Sustainable Sites Management
UCMC: Sustainable Sites Management
Integrated Pest Management Health Issues
Landscape management methods and practices can have a direct impact on public health. Pesticides can be transported into the health care facility by air or carried in by people from the surface of soil and transmitted to patients, family and staff. According to U.S. EPA, herbicides, insecticides, and excess fertilizers are major sources of nonpoint source pollution (NPS) – the leading cause of compromised water quality in the U.S. These products can contribute to environmental pollution during their manufacture, transport, use, and/or disposal.
UCMC has a vendor who is committed to the principles of integrated pest management. In practice, this translates into using a variety of techniques to provide control and minimize use of chemicals inputs. These techniques may include close extensive inspections to discover small gaps through which rodents and insects enter the premises as well as internal structural voids, cracks and other openings which provide pest harborage, then coordinating efforts with facility staff to repair these defects.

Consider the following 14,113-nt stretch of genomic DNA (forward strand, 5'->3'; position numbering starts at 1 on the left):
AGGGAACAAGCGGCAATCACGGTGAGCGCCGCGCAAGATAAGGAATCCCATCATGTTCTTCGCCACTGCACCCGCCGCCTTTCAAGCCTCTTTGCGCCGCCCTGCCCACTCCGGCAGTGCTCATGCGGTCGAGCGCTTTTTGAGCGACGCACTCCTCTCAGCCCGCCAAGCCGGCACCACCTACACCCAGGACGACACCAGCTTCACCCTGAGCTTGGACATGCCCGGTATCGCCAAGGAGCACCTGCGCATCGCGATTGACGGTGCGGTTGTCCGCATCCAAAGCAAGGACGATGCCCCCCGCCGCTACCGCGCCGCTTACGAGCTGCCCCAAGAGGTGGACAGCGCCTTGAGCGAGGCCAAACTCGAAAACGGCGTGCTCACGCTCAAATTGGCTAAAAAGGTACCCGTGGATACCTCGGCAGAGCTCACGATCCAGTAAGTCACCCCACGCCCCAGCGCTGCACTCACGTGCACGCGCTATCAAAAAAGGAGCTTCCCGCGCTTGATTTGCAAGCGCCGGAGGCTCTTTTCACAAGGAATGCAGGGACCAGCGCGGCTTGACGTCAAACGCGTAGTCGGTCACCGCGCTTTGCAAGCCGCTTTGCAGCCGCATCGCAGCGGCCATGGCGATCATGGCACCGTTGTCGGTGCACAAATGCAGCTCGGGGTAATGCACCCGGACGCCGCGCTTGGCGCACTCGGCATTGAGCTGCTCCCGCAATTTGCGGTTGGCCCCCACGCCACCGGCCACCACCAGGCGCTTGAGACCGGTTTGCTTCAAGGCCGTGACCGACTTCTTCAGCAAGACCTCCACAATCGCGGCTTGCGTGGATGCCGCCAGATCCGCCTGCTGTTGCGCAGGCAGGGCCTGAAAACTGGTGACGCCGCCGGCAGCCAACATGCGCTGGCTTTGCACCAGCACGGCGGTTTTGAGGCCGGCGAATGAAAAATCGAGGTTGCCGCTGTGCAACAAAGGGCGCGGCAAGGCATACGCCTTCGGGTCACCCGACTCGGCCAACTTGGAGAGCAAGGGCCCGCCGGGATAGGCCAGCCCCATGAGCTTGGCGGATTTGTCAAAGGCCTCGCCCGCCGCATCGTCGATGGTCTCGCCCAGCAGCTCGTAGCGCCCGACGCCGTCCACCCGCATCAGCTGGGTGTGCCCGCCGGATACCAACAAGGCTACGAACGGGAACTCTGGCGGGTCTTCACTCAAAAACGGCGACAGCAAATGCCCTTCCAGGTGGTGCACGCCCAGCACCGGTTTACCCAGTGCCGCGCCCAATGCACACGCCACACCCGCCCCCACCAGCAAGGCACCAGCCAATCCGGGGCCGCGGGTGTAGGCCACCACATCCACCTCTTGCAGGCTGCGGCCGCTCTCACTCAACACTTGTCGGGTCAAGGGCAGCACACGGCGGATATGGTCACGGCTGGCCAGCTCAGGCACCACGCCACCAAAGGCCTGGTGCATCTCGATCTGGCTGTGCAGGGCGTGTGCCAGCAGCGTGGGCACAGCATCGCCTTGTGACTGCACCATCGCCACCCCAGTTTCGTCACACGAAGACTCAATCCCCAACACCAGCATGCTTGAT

Recommendations are often made to improve sanitary conditions and practices or to modify environmental factors such as high humidity, lack of air movement, temperature and standing water which may be encouraging and sustaining pest activity. We consult with facility staff to detect and eliminate external sources of pest infiltration into the facility, which could include electronics, personal possessions and incoming shipments. Baits (in structural voids wherever possible) and non-toxic traps are used in preference to chemical sprays, especially for the most commonly encountered pests: ants, fruit flies and roaches.
When sprays are employed, it is typically as a last resort and we use least toxic alternatives such as isopropyl alcohol and strong soap solutions. Efforts are concentrated as the site of infestation and “broadcast applications” are avoided.